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PostPosted: September 2nd, 2014, 4:58 pm 
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Location: Rattlesnake Pond ME
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This was Oak Island Wisconsin. One of the unholy Apostles and not on the North Shore

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Minnies Island. One of the Rossport Islands.

For extra credit can you tell what the weather was going to do? For the next ten friggin days?


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PostPosted: September 2nd, 2014, 5:26 pm 
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Location: on the edge of the big blue
I'm guessing it was a tad wet

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PostPosted: September 2nd, 2014, 5:38 pm 
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Great Photos Jeff! I live in a Lake Superior town but I never get onto the Lake. I seem to focus inland and further north. Nice to see some photos of my "neighbourhood"!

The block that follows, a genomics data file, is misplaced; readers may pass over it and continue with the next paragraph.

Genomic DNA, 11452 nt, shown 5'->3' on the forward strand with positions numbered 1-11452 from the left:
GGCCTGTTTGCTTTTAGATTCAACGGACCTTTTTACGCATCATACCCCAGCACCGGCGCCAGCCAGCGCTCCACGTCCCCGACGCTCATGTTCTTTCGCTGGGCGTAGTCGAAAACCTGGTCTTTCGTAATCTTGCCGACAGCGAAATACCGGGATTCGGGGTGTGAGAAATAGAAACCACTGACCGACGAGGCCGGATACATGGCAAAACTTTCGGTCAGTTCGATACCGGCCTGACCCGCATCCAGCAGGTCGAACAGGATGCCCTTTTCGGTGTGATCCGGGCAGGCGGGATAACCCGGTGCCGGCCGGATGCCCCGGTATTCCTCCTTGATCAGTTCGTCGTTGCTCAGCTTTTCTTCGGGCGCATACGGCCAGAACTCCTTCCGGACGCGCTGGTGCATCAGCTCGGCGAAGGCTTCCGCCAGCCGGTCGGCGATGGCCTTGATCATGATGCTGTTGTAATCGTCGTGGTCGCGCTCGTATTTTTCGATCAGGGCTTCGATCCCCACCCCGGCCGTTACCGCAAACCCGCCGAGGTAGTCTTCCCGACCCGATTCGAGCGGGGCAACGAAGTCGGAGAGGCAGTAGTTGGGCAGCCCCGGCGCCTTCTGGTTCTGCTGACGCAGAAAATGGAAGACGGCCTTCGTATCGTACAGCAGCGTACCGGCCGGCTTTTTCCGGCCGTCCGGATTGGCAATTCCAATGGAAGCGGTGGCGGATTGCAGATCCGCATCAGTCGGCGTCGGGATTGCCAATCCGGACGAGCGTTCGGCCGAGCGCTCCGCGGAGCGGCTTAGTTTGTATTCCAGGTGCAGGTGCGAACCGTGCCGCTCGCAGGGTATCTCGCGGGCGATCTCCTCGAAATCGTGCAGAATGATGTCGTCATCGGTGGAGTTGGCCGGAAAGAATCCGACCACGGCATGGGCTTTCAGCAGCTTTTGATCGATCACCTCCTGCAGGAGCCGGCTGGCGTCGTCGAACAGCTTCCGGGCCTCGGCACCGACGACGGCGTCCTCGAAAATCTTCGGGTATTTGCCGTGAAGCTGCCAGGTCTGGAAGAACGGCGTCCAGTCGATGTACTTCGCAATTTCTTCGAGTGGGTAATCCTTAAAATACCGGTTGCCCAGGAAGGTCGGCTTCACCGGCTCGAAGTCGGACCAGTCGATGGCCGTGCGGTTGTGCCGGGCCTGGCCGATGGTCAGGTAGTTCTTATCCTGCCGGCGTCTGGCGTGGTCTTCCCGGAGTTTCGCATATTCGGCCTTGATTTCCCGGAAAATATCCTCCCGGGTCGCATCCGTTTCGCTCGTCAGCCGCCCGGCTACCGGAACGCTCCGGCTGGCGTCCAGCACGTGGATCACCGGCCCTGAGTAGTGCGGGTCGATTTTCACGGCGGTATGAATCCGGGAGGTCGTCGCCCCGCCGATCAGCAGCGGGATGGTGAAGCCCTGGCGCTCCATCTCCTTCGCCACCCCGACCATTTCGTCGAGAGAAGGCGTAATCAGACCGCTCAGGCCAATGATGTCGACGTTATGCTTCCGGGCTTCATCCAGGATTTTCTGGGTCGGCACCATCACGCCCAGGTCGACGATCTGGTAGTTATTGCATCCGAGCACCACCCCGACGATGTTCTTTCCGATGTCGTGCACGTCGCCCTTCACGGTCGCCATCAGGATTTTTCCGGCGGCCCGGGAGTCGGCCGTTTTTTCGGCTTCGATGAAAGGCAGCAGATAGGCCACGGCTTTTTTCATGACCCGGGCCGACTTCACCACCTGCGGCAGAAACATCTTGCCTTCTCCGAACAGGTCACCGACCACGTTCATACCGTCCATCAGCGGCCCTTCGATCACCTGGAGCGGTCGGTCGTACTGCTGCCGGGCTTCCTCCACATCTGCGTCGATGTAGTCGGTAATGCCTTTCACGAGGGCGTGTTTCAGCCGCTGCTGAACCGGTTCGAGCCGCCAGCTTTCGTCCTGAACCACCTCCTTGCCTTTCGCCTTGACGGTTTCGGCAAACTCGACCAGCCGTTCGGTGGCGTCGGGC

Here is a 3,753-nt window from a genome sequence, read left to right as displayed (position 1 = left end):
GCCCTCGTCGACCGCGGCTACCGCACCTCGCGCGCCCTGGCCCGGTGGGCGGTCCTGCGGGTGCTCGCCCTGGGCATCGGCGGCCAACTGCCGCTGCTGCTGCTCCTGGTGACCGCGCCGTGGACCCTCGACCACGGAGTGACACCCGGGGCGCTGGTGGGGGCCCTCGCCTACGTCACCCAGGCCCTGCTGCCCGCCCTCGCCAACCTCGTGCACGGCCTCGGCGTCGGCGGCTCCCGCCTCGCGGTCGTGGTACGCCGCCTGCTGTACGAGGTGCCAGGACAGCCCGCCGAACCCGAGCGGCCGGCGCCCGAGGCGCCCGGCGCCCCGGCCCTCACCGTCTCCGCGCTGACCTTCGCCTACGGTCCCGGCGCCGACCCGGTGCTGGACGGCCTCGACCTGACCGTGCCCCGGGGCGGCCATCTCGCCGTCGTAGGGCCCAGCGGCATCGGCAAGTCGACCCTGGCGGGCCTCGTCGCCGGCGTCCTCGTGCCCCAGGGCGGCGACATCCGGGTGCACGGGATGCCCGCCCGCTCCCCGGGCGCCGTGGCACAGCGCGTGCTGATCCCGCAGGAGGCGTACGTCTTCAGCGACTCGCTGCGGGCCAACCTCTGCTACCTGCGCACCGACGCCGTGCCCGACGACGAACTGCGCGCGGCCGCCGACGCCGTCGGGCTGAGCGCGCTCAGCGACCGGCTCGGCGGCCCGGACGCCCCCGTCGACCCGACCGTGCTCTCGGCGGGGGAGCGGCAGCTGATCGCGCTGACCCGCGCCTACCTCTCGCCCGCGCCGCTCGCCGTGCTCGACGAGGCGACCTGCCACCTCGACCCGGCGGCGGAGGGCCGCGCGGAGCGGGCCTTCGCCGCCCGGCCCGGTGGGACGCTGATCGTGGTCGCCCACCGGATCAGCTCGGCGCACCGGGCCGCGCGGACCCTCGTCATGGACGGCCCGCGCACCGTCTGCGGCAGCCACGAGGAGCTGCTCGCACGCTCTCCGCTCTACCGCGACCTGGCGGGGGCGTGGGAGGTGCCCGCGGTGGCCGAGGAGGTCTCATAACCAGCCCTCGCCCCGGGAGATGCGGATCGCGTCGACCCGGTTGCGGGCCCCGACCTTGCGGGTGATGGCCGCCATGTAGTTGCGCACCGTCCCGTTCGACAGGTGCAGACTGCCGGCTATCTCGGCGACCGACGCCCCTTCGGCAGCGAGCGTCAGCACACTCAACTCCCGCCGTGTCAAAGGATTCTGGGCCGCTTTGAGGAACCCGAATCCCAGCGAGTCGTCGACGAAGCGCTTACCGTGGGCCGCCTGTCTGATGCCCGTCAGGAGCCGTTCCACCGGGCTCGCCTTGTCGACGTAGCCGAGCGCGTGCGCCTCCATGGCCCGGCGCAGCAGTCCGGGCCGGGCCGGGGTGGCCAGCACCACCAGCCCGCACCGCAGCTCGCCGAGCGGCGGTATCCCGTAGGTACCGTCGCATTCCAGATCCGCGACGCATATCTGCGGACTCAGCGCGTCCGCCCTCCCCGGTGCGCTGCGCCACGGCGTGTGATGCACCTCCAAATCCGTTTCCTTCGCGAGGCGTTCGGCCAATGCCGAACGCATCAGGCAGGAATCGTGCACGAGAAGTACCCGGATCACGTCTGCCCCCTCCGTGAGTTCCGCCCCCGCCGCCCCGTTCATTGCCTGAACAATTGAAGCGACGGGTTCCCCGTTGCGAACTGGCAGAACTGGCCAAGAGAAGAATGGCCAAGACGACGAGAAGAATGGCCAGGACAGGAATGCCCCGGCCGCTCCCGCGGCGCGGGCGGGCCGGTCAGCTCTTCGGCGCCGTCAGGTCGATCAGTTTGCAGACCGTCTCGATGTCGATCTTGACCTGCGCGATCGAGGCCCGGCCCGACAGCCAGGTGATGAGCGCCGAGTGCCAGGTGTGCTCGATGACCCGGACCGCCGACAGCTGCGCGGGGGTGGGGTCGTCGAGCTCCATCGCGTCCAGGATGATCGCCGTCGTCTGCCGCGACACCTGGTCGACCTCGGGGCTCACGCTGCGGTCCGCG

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PostPosted: October 15th, 2014, 8:10 am 
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I have always been amazed by the sunsets up there and on my trip last week we saw the most amazing one yet. Weather for the week had been less than desirable :-? but on the night we came out from the canyon we got this at the Agawa Bay campground.
It didn't start like much just a thin slit of light hitting the point of Montreal River Harbour, lighting the front line of hills but keeping the big ridges still in the shadows.
The slit slowly opened up more and the sun beam moved north to take in the beaches of Agawa bay.
The few on the beach where shrouded in a beautiful gold hue, it was incredible eye candy.

Image

Image

Image

Jeff

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Choosing to save a river is more often an act of passion than of careful calculation. You make the choice because the river has touched your life in an intimate and irreversible way, because you are unwilling to accept its loss. — (David Bolling, Ho


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PostPosted: October 15th, 2014, 10:32 am 
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Some tremendous color there... the sunset light breaking through those clouds created something magical for sure. Something to remember, gotta love the north.